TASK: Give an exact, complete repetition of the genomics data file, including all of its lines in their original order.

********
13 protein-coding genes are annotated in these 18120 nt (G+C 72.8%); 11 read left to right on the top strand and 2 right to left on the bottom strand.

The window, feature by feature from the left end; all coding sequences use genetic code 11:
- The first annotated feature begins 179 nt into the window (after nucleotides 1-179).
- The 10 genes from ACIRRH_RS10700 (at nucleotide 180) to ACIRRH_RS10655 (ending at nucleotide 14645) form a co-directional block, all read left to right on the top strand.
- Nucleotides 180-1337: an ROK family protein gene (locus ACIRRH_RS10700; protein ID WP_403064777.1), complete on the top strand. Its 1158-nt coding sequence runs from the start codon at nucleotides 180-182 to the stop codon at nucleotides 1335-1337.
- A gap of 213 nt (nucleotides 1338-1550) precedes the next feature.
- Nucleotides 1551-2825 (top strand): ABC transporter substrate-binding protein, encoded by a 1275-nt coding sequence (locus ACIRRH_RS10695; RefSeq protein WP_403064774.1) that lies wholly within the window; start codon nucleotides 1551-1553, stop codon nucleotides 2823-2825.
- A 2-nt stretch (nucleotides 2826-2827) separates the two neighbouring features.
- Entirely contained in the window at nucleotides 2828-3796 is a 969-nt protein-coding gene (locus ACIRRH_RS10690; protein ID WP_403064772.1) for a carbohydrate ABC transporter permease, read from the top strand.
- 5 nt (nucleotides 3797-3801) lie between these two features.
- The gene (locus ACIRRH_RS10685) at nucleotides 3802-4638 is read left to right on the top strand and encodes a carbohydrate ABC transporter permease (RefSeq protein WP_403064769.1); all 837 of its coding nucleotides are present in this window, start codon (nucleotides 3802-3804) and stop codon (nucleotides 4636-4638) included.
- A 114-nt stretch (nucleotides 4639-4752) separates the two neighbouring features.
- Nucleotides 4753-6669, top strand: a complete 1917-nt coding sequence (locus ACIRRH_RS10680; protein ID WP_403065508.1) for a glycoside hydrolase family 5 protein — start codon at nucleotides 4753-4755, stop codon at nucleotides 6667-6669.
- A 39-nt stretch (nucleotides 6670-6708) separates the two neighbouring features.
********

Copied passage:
13 protein-coding genes are annotated in these 18120 nt (G+C 72.8%); 11 read left to right on the top strand and 2 right to left on the bottom strand.

The window, feature by feature from the left end; all coding sequences use genetic code 11:
- The first annotated feature begins 179 nt into the window (after nucleotides 1-179).
- The 10 genes from ACIRRH_RS10700 (at nucleotide 180) to ACIRRH_RS10655 (ending at nucleotide 14645) form a co-directional block, all read left to right on the top strand.
- Nucleotides 180-1337: an ROK family protein gene (locus ACIRRH_RS10700; protein ID WP_403064777.1), complete on the top strand. Its 1158-nt coding sequence runs from the start codon at nucleotides 180-182 to the stop codon at nucleotides 1335-1337.
- A gap of 213 nt (nucleotides 1338-1550) precedes the next feature.
- Nucleotides 1551-2825 (top strand): ABC transporter substrate-binding protein, encoded by a 1275-nt coding sequence (locus ACIRRH_RS10695; RefSeq protein WP_403064774.1) that lies wholly within the window; start codon nucleotides 1551-1553, stop codon nucleotides 2823-2825.
- A 2-nt stretch (nucleotides 2826-2827) separates the two neighbouring features.
- Entirely contained in the window at nucleotides 2828-3796 is a 969-nt protein-coding gene (locus ACIRRH_RS10690; protein ID WP_403064772.1) for a carbohydrate ABC transporter permease, read from the top strand.
- 5 nt (nucleotides 3797-3801) lie between these two features.
- The gene (locus ACIRRH_RS10685) at nucleotides 3802-4638 is read left to right on the top strand and encodes a carbohydrate ABC transporter permease (RefSeq protein WP_403064769.1); all 837 of its coding nucleotides are present in this window, start codon (nucleotides 3802-3804) and stop codon (nucleotides 4636-4638) included.
- A 114-nt stretch (nucleotides 4639-4752) separates the two neighbouring features.
- Nucleotides 4753-6669, top strand: a complete 1917-nt coding sequence (locus ACIRRH_RS10680; protein ID WP_403065508.1) for a glycoside hydrolase family 5 protein — start codon at nucleotides 4753-4755, stop codon at nucleotides 6667-6669.
- A 39-nt stretch (nucleotides 6670-6708) separates the two neighbouring features.